Lockheed F-94C Starfire
This kit of the F-94C Starfire is a new release by a new company, Kitty Hawk. If this is any indication of future releases, I can’t wait.
I just love the whole line of early Lockheed fighters beginning with the P-80 and the T-33. This is the last of their subsonic fighters and the first one to be radar-equipped. The F-94 is actually an interceptor. It was armed with missiles that fired from four doors on the front of the nose. This was not too successful, as the firing of the missiles often caused an engine flameout. The “C” model added two rocket pods to the wings, and they were back in the interceptor business.
Now, on to the kit. To begin with, the F-94 is a big plane. All of the kit parts are nicely molded. The cockpit is especially well detailed with some perfectly fitting photo etched side consoles. The one failing in the cockpit is the seats. They are pretty basic. I replaced them with True Detail seats from Squadron.
The landing gear is beautiful and the wheels are well detailed with brakes and two-part flattened tires. I was given a set of Scale Aircraft Conversions landing gears for the F-94, so I used them The difference between the kit L/G and the SAC one is that the oleos are extended a bit, like the real aircraft.
Construction was pretty straightforward. The fit was very good and only the wing roots and intakes needed a bit of filler. One feature I really liked was that the clear canopy and frame were separate. This made it easy to paint without masking. Kitty Hawk even supplies three steel balls for nose weight. I wasn’t taking a chance on it being a tail-sitter, so I added a few lead sinkers in the nose. The wing tanks were in two parts, split vertically, so it made it easy to paint one side black the other aluminum.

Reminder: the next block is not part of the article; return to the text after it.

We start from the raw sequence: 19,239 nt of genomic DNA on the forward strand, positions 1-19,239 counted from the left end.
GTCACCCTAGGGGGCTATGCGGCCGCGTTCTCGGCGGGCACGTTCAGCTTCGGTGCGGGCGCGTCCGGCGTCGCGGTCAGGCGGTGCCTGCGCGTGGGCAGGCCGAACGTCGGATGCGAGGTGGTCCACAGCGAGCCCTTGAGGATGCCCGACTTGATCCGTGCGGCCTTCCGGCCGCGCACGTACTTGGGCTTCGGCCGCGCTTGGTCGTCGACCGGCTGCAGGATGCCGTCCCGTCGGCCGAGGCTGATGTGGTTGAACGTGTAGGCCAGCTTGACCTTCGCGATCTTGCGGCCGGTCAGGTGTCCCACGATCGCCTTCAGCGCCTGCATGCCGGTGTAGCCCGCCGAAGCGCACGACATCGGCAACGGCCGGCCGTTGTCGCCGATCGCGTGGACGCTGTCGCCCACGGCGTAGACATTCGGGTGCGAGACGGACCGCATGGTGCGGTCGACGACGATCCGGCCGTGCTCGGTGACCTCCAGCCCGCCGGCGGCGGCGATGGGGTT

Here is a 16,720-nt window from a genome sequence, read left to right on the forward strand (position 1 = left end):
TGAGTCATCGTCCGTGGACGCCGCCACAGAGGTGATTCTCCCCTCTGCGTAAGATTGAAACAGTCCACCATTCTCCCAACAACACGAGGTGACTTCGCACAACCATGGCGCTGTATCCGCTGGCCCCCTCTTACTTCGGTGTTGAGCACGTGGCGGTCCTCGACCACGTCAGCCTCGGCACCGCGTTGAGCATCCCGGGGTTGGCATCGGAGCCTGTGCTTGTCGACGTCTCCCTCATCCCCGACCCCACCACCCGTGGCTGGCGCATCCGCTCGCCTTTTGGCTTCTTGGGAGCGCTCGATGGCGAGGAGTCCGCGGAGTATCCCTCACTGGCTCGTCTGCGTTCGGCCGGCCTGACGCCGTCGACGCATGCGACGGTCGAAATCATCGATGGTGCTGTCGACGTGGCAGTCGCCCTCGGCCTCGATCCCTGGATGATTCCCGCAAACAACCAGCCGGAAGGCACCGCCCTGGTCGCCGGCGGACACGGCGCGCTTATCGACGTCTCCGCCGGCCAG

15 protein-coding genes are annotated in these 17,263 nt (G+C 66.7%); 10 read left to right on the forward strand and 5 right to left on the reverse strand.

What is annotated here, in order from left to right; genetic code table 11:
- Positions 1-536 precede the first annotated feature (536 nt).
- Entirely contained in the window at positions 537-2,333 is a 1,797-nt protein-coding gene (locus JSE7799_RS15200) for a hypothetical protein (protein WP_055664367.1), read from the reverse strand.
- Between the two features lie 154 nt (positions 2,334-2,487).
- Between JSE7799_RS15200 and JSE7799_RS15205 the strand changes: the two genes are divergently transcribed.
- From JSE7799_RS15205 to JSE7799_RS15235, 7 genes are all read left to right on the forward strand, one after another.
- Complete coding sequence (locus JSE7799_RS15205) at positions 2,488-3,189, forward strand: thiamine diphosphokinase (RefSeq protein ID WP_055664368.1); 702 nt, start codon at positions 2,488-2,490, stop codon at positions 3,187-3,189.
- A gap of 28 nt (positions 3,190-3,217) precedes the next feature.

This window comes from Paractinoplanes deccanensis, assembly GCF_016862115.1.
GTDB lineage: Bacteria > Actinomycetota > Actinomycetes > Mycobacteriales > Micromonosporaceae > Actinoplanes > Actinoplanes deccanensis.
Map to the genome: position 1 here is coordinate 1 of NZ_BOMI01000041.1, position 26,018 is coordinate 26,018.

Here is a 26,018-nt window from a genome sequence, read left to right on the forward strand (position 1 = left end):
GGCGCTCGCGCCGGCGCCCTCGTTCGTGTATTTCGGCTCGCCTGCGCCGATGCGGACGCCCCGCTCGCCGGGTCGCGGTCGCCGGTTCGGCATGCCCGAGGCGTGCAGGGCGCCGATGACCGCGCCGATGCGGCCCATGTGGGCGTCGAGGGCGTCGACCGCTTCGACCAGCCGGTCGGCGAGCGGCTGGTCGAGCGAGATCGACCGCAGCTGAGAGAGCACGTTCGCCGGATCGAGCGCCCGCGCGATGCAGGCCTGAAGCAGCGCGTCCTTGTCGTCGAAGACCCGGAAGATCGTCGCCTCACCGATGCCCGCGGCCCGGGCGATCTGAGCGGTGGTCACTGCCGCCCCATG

As is my style, I primed the plane with Duplicolor automotive light grey primer. I then airbrushed Alclad polished aluminum. This gave me the desired effect I wanted.
As stated before, the landing gear is beautiful and fit perfectly. I modeled it with the airbrakes and dive brakes open. It looks cool to me to have everything hanging out.
After all the assembly and painting, I went on to the decals. They are beautiful and very thin. They went on smoothly with Micro Sol to keep them wet and help them settle around the compound curves.
I must say something about the decals. The ones supplied with the kit depict the one at the USAF Museum in Dayton, Ohio, and the one in the Pima Air Museum in Tucson, Az. I have some nice photos of both so I guess I’ll have to buy another kit so I can have a model of each.
Will I get another? You bet. I really loved building this kit. I hope Kitty Hawk comes out with more early jets like the F-89 and F9F-3.
I highly recommend this kit for hour of building enjoyment. Also, the price is just right.
I wish to thank Kitty Hawk and Steve Collins of IPMS/USA for giving me this fine kit to review.